Thursday, April 24, 2008
Retro Movie Review: Stage Door Canteen (1943)
Stage Door Canteen (1943) is patriotic propaganda from an age when that was the glorious norm. Watching this today makes one long for days of innocence, when even warfare could seem noble and positive. Since I hate warfare and the fact that our country seems so good at getting embroiled in so many wars, it’s an odd feeling to long for such a thing—but there it is. The entertainment is a who’s who of the WW II era. I wished Harpo's appearance included some harp playing--he was run off too soon. Loved seeing an extended segment with Edgar Bergen / Charlie McCarthy / Mortimer Snerd! Edgar Bergen was soooo young and quite the brilliant comedian/ performer. Ray Bolger, the Scarecrow from the Wizard of Oz, also provides a wonderful moment of tap dancing and army-themed comedy. The music is amazing, and the romance stories are engaging and at times bittersweet. Really what you get here is an entertainment variety show with a loose framing narrative, giving you the feel of a few evenings in a USO canteen. The movie also reminds us of our positive attitudes toward Russians and Chinese allies at this point in our history.
For more on Stage Door Canteen, I have stolen the following text for your reading pleasure:
Stage Door Canteen (1943), directed by Frank Borzage (A Farewell to Arms) in support of the war effort, prefigures Anchors Aweigh and On the Town in depicting the lives of servicemen on leave in the big city. Countless British and American celebrities put in an appearance--everyone from Dame Judith Anderson to Katharine Hepburn, Count Basie to Benny Goodman. The story concerns three soldiers and the female volunteers they fall for at the canteen of the title--a real-life Manhattan nightspot--before shipping out for points unknown. While the largely unknown principals (Cheryl Walker, William Terry, etc.) handle the drama and romance, bigger stars like Harpo Marx and Tallulah Bankhead take care of the comedy and scene-stealing supporting bits. This historical document was most commonly shown in an edited-for-TV 93-minute version but is now available again in its original--more entertaining--132-minute length. --Kathleen C. Fennessy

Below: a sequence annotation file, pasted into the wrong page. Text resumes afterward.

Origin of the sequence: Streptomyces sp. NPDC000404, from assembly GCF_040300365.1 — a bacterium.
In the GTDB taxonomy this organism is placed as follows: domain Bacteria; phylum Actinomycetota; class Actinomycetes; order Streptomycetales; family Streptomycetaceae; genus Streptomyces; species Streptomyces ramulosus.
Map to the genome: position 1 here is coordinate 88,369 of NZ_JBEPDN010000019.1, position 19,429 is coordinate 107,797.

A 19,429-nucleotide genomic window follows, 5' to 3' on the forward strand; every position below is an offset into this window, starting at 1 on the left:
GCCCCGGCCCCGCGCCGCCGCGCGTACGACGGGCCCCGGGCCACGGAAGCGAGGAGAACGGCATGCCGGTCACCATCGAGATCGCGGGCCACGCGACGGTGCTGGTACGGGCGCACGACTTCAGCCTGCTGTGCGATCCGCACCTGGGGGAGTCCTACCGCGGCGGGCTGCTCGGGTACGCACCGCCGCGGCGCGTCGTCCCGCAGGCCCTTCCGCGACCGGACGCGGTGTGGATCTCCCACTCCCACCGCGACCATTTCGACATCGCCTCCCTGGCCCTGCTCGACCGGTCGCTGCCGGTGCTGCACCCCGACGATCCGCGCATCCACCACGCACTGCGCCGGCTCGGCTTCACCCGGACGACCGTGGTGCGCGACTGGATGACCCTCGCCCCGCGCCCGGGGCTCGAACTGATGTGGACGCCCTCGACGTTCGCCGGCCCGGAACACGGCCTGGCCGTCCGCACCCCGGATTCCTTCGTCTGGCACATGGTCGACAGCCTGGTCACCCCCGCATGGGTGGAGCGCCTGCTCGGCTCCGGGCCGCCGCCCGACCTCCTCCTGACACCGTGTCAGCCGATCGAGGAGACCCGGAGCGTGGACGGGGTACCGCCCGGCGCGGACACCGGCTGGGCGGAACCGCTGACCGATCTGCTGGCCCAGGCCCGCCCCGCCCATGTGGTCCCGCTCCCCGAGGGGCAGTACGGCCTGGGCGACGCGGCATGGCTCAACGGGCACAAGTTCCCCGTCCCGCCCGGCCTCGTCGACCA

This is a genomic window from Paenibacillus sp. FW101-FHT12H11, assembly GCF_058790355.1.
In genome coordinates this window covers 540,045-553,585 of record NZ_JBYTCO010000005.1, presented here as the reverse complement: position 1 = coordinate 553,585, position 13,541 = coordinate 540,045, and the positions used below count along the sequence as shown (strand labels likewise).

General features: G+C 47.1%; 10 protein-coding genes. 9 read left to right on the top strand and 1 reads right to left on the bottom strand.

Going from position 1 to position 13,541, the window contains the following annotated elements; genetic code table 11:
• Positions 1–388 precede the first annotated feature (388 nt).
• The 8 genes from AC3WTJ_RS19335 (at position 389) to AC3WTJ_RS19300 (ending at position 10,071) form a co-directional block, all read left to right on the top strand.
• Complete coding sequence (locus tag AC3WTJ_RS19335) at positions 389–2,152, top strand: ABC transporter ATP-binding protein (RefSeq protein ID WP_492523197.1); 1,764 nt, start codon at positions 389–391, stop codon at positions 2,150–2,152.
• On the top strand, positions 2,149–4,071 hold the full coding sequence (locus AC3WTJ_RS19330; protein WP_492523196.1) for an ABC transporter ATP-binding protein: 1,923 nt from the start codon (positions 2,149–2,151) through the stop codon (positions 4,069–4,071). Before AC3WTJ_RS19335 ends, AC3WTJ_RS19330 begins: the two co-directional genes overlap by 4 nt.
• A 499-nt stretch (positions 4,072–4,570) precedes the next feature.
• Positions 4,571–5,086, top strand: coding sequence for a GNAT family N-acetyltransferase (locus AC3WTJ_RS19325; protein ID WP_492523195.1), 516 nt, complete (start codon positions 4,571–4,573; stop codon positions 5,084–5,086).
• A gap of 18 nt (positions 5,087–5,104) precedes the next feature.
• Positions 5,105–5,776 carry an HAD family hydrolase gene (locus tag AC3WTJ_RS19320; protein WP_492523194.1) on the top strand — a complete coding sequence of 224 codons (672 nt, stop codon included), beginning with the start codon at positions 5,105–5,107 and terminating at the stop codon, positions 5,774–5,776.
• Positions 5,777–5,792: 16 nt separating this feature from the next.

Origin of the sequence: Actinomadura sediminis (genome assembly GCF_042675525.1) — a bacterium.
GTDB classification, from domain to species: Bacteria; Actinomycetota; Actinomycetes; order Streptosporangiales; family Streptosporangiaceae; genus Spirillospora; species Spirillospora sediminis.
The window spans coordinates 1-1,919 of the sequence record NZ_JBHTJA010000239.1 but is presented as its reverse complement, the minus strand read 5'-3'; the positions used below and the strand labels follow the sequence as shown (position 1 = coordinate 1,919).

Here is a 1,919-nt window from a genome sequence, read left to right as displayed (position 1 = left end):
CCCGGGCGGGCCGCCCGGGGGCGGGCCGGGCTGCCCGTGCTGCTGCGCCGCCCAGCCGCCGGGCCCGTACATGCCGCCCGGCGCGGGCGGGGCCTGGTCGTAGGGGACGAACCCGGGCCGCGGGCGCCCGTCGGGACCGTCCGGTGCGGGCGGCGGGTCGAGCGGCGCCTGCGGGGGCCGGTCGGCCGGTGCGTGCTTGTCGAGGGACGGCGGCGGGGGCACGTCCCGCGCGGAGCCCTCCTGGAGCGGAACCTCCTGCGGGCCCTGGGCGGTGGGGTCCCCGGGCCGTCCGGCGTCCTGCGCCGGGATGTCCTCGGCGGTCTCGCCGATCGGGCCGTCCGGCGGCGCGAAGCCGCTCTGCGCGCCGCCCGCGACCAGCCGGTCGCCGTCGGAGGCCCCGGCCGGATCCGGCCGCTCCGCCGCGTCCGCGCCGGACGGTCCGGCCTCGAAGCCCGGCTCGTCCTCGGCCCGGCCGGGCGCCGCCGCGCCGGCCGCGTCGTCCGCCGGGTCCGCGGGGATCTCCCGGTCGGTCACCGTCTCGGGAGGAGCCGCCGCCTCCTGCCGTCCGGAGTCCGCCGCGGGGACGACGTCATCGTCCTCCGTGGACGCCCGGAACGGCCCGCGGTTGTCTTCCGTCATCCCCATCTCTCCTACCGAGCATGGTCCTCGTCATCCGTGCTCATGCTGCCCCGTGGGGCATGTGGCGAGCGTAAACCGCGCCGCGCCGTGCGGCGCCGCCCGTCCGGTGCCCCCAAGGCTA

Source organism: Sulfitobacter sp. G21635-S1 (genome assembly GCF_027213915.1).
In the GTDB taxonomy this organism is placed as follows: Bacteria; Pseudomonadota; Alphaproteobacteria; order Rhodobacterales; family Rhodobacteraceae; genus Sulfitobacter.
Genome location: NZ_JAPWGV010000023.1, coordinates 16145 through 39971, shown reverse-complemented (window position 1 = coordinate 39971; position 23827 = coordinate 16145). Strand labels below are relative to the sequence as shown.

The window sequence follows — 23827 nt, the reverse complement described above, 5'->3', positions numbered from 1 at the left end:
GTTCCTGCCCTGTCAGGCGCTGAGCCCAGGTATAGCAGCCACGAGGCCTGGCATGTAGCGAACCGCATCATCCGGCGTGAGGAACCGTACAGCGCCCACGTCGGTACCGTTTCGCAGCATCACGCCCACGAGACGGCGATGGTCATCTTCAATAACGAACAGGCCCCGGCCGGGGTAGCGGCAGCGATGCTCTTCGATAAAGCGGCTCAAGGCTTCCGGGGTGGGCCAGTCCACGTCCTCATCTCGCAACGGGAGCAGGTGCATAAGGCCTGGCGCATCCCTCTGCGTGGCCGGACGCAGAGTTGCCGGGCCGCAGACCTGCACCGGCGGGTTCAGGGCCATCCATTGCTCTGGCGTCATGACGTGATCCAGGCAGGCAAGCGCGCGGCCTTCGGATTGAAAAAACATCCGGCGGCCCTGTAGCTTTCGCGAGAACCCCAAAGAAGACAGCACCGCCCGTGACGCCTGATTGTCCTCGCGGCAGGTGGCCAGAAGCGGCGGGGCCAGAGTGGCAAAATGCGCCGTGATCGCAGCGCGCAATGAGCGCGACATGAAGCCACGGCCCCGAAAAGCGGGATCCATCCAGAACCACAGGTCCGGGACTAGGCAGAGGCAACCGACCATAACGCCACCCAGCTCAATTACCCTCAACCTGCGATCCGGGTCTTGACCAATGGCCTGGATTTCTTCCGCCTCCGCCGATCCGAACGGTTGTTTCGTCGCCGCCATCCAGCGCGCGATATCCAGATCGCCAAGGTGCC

Director: Frank Borzage
Running Time: 135 min.
Release Date: Jan 01, 1943
Cast: Edgar Bergen, Ethel Edgar Bergen, Ethel Merman, George Jessel, Gracie Fields, Gypsy Rose Lee, Harpo Marx, Helen Hayes, Hugh Herbert, Ina Claire, Jean Hersholt, Judith Anderson, Katharine Hepburn, Kenny Baker, Lynn Fontanne, Ralph Bellamy, Ray Bolger, Tallulah Bankhead